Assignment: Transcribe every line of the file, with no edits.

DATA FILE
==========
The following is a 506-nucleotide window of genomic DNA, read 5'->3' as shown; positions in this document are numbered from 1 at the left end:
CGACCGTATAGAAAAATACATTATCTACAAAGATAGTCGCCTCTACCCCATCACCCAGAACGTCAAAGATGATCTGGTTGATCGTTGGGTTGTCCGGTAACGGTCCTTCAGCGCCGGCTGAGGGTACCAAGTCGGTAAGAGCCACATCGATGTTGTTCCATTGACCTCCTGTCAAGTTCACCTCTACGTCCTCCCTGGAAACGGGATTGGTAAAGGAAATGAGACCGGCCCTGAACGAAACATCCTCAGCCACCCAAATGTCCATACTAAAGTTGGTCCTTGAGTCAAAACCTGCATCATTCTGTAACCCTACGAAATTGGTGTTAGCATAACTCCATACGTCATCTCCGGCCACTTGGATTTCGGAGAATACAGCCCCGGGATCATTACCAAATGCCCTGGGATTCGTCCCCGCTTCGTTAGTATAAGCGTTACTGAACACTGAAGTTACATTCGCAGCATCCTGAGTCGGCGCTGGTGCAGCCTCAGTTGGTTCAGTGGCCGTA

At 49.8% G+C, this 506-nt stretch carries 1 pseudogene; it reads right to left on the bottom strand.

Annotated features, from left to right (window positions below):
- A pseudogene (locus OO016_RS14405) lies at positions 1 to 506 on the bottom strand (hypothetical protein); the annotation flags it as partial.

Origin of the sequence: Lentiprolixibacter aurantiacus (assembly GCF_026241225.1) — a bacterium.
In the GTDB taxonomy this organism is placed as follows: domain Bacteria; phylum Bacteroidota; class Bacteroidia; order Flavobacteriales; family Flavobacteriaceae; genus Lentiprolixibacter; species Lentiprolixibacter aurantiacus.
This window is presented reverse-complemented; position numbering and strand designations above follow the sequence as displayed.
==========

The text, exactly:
The following is a 506-nucleotide window of genomic DNA, read 5'->3' as shown; positions in this document are numbered from 1 at the left end:
CGACCGTATAGAAAAATACATTATCTACAAAGATAGTCGCCTCTACCCCATCACCCAGAACGTCAAAGATGATCTGGTTGATCGTTGGGTTGTCCGGTAACGGTCCTTCAGCGCCGGCTGAGGGTACCAAGTCGGTAAGAGCCACATCGATGTTGTTCCATTGACCTCCTGTCAAGTTCACCTCTACGTCCTCCCTGGAAACGGGATTGGTAAAGGAAATGAGACCGGCCCTGAACGAAACATCCTCAGCCACCCAAATGTCCATACTAAAGTTGGTCCTTGAGTCAAAACCTGCATCATTCTGTAACCCTACGAAATTGGTGTTAGCATAACTCCATACGTCATCTCCGGCCACTTGGATTTCGGAGAATACAGCCCCGGGATCATTACCAAATGCCCTGGGATTCGTCCCCGCTTCGTTAGTATAAGCGTTACTGAACACTGAAGTTACATTCGCAGCATCCTGAGTCGGCGCTGGTGCAGCCTCAGTTGGTTCAGTGGCCGTA

At 49.8% G+C, this 506-nt stretch carries 1 pseudogene; it reads right to left on the bottom strand.

Annotated features, from left to right (window positions below):
- A pseudogene (locus OO016_RS14405) lies at positions 1 to 506 on the bottom strand (hypothetical protein); the annotation flags it as partial.

Origin of the sequence: Lentiprolixibacter aurantiacus (assembly GCF_026241225.1) — a bacterium.
In the GTDB taxonomy this organism is placed as follows: domain Bacteria; phylum Bacteroidota; class Bacteroidia; order Flavobacteriales; family Flavobacteriaceae; genus Lentiprolixibacter; species Lentiprolixibacter aurantiacus.
This window is presented reverse-complemented; position numbering and strand designations above follow the sequence as displayed.